Fluctuating Team Science: Perceiving Science as Collaborative Improves Science Motivation
Jill Allen, Jessi L. Smith, Dustin B. Thoman, Ryan W. Walters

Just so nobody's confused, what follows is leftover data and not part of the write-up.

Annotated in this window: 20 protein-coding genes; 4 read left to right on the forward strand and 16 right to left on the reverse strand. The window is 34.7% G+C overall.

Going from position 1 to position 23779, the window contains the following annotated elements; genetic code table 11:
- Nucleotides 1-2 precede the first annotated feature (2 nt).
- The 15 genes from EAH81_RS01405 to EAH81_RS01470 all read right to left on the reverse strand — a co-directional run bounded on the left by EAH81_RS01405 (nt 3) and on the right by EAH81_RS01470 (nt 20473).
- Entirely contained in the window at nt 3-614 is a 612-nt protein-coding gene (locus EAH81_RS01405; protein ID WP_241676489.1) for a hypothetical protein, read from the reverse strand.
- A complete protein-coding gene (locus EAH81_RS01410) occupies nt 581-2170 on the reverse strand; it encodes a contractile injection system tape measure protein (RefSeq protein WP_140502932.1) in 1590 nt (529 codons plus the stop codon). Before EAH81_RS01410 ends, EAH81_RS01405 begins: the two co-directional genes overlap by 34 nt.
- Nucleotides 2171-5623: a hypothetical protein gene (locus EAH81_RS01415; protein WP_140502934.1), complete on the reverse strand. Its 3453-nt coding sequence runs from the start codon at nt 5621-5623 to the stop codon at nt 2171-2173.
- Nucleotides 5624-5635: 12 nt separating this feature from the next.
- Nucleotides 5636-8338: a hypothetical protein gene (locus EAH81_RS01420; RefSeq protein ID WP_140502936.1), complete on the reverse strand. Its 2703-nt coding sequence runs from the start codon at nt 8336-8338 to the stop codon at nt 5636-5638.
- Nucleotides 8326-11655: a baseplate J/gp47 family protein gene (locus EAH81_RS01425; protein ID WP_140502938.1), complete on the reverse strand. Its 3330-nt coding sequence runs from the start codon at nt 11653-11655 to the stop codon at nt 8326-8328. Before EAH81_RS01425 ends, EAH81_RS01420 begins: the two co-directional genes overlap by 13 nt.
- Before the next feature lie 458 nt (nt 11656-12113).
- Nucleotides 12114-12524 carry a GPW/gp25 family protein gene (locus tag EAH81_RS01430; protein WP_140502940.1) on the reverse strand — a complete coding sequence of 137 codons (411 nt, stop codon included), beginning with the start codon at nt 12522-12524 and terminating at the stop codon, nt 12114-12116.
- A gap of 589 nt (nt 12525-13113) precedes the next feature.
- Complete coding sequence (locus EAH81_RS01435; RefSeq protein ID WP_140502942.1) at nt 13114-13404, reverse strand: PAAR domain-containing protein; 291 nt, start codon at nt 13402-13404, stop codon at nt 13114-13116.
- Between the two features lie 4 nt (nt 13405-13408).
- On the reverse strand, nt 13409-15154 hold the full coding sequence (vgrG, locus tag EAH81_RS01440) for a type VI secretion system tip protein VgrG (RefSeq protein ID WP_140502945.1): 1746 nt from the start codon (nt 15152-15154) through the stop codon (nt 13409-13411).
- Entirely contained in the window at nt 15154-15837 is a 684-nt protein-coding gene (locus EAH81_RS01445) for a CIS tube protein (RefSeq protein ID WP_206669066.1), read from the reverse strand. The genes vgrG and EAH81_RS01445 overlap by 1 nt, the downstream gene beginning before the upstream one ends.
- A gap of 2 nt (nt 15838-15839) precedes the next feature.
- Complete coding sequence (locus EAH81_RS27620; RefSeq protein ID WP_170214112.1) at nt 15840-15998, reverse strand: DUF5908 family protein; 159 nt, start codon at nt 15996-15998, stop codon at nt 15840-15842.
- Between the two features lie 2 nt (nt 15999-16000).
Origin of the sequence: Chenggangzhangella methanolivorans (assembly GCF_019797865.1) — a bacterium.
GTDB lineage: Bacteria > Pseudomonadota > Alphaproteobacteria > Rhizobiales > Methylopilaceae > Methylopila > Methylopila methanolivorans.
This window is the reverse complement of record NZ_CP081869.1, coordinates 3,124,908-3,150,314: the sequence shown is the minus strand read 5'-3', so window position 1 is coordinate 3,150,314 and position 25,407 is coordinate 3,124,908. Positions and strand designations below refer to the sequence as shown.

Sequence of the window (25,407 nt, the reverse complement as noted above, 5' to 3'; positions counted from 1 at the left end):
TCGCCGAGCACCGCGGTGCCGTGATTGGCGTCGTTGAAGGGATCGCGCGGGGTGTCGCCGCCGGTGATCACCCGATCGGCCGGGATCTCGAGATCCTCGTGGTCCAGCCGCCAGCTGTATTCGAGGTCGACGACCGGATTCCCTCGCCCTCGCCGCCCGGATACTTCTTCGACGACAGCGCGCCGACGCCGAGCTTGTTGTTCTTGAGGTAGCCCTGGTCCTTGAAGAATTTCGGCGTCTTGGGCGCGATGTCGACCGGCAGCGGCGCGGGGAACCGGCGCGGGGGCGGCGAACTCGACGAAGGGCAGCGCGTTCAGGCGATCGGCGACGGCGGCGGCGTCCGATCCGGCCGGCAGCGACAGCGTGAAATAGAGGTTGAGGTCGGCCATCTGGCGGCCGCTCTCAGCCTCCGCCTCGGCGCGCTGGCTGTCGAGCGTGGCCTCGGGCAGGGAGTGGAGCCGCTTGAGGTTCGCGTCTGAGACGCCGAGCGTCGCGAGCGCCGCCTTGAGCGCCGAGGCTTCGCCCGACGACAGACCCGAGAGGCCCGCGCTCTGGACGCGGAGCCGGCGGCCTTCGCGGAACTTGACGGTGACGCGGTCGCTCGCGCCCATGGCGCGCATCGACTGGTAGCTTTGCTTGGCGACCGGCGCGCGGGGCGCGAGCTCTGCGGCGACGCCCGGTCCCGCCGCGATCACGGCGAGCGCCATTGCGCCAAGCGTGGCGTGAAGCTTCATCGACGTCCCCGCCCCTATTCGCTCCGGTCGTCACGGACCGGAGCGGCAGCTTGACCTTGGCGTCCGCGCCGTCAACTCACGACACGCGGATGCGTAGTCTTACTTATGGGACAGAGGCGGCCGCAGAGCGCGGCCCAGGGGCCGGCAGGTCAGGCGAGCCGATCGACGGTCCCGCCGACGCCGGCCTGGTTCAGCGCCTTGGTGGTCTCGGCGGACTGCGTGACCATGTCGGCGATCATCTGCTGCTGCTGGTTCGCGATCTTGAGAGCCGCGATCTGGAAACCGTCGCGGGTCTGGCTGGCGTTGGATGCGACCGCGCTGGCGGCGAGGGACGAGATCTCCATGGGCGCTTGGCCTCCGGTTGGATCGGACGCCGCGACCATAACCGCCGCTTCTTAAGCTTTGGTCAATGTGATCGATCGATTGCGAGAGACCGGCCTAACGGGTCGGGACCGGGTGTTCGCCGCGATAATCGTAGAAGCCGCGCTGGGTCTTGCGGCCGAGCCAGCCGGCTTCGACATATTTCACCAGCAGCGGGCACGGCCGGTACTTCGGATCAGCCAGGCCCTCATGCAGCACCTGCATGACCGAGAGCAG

Scientific research is viewed as uncollaborative; yet little is known regarding when, and for whom, such perceptions emerge and whether these fluctuating perceptions matter. We investigated students’ development of perceiving research as a collaborative, team-based endeavor and the resulting motivational consequences. Among 522 biomedical RAs across 10 universities/colleges, longitudinal analysis showed that after only a short exposure to research, students’ social-collaborative science perceptions decreased. This is troubling given our results showing greater social-collaborative science perceptions predicted enhanced intrinsic interest in science over time, which in turn predicted greater intentions to attend a biomedical graduate program. Using an intersectionality lens, we also found ethnic minority women (compared to other groups) showed the most stability in social-collaborative science perceptions over time. Results underscore the potential impact of mentors creating an inclusive team science environment early in students’ training to discourage “opting out” of science. We discuss implications for broadening participation in the scientific workforce.
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